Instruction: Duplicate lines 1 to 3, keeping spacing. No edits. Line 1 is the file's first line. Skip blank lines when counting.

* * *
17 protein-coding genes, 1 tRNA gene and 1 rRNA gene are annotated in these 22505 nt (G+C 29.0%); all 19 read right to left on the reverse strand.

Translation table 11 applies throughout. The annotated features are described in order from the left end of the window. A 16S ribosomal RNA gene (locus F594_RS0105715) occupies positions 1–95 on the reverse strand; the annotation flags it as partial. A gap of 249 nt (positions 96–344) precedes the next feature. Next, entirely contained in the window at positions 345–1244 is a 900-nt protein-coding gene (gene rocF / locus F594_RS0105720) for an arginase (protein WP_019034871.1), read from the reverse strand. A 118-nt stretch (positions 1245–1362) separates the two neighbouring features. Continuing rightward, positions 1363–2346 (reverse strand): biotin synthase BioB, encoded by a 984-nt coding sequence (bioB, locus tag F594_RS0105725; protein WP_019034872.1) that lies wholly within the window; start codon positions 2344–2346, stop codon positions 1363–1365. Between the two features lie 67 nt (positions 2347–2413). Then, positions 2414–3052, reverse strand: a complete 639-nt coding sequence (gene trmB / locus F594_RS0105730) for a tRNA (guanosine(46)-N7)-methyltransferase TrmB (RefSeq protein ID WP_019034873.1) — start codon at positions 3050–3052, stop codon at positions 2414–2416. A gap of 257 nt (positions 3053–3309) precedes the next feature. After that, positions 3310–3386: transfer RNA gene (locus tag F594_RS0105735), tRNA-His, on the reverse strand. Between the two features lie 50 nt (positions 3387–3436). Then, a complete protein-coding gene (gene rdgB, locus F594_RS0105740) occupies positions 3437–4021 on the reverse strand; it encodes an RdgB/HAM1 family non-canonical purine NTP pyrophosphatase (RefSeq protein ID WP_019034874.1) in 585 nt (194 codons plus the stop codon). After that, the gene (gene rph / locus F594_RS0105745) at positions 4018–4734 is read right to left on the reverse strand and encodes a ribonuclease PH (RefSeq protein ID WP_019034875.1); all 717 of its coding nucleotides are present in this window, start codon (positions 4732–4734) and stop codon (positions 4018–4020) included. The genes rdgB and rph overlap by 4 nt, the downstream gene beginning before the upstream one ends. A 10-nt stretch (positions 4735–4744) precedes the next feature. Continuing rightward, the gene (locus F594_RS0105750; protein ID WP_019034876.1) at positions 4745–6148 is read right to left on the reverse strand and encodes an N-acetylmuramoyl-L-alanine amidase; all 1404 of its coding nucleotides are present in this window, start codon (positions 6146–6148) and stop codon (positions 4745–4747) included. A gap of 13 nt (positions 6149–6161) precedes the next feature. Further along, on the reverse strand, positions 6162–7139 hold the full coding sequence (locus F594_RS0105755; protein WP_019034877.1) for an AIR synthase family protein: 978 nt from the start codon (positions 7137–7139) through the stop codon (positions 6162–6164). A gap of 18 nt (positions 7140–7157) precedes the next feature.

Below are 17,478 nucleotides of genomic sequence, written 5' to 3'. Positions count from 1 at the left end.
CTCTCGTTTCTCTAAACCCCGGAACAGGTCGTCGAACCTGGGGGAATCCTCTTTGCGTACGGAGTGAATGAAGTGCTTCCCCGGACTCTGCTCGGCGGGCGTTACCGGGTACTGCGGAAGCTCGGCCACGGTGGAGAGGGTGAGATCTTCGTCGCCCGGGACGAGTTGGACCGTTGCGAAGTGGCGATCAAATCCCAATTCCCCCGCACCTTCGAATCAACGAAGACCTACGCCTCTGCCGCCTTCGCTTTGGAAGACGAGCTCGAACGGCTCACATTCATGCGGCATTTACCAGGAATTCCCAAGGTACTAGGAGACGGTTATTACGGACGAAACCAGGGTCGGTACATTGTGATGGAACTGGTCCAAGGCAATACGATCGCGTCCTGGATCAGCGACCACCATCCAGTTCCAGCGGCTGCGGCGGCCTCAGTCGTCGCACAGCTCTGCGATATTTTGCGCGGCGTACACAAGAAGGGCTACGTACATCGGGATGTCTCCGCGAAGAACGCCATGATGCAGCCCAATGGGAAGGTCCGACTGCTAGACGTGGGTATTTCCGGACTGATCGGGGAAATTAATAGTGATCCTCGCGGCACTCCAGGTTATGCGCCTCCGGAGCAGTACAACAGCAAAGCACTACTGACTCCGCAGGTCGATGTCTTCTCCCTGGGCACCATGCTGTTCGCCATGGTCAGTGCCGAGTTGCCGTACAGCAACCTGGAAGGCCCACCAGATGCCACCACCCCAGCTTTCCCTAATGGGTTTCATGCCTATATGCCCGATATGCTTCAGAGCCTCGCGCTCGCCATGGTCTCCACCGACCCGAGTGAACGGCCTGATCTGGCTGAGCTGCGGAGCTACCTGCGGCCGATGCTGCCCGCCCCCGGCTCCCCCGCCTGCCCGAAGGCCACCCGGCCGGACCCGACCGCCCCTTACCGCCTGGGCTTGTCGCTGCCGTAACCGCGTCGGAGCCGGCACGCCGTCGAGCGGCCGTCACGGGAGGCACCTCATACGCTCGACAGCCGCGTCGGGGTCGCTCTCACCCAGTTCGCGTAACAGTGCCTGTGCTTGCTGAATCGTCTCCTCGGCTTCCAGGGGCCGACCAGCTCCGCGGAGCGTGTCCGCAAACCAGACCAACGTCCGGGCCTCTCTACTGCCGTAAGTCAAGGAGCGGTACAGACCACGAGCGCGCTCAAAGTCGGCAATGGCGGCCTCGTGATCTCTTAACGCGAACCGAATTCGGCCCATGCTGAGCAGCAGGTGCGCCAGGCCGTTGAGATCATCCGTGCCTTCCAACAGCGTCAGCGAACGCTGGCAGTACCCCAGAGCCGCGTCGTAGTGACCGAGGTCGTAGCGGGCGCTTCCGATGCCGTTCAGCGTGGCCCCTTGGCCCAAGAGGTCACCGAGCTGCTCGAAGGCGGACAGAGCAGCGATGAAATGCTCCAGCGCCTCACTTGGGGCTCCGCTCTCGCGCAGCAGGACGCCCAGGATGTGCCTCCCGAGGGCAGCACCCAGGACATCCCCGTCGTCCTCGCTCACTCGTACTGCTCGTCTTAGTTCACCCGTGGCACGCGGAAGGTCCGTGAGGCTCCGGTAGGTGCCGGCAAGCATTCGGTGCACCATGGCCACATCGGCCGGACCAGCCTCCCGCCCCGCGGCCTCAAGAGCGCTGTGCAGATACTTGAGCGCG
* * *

17 protein-coding genes, 1 tRNA gene and 1 rRNA gene are annotated in these 22505 nt (G+C 29.0%); all 19 read right to left on the reverse strand.

Translation table 11 applies throughout. The annotated features are described in order from the left end of the window. A 16S ribosomal RNA gene (locus F594_RS0105715) occupies positions 1–95 on the reverse strand; the annotation flags it as partial. A gap of 249 nt (positions 96–344) precedes the next feature. Next, entirely contained in the window at positions 345–1244 is a 900-nt protein-coding gene (gene rocF / locus F594_RS0105720) for an arginase (protein WP_019034871.1), read from the reverse strand. A 118-nt stretch (positions 1245–1362) separates the two neighbouring features. Continuing rightward, positions 1363–2346 (reverse strand): biotin synthase BioB, encoded by a 984-nt coding sequence (bioB, locus tag F594_RS0105725; protein WP_019034872.1) that lies wholly within the window; start codon positions 2344–2346, stop codon positions 1363–1365. Between the two features lie 67 nt (positions 2347–2413). Then, positions 2414–3052, reverse strand: a complete 639-nt coding sequence (gene trmB / locus F594_RS0105730) for a tRNA (guanosine(46)-N7)-methyltransferase TrmB (RefSeq protein ID WP_019034873.1) — start codon at positions 3050–3052, stop codon at positions 2414–2416. A gap of 257 nt (positions 3053–3309) precedes the next feature. After that, positions 3310–3386: transfer RNA gene (locus tag F594_RS0105735), tRNA-His, on the reverse strand. Between the two features lie 50 nt (positions 3387–3436). Then, a complete protein-coding gene (gene rdgB, locus F594_RS0105740) occupies positions 3437–4021 on the reverse strand; it encodes an RdgB/HAM1 family non-canonical purine NTP pyrophosphatase (RefSeq protein ID WP_019034874.1) in 585 nt (194 codons plus the stop codon). After that, the gene (gene rph / locus F594_RS0105745) at positions 4018–4734 is read right to left on the reverse strand and encodes a ribonuclease PH (RefSeq protein ID WP_019034875.1); all 717 of its coding nucleotides are present in this window, start codon (positions 4732–4734) and stop codon (positions 4018–4020) included. The genes rdgB and rph overlap by 4 nt, the downstream gene beginning before the upstream one ends. A 10-nt stretch (positions 4735–4744) precedes the next feature. Continuing rightward, the gene (locus F594_RS0105750; protein ID WP_019034876.1) at positions 4745–6148 is read right to left on the reverse strand and encodes an N-acetylmuramoyl-L-alanine amidase; all 1404 of its coding nucleotides are present in this window, start codon (positions 6146–6148) and stop codon (positions 4745–4747) included. A gap of 13 nt (positions 6149–6161) precedes the next feature. Further along, on the reverse strand, positions 6162–7139 hold the full coding sequence (locus F594_RS0105755; protein WP_019034877.1) for an AIR synthase family protein: 978 nt from the start codon (positions 7137–7139) through the stop codon (positions 6162–6164). A gap of 18 nt (positions 7140–7157) precedes the next feature.

Below are 17,478 nucleotides of genomic sequence, written 5' to 3'. Positions count from 1 at the left end.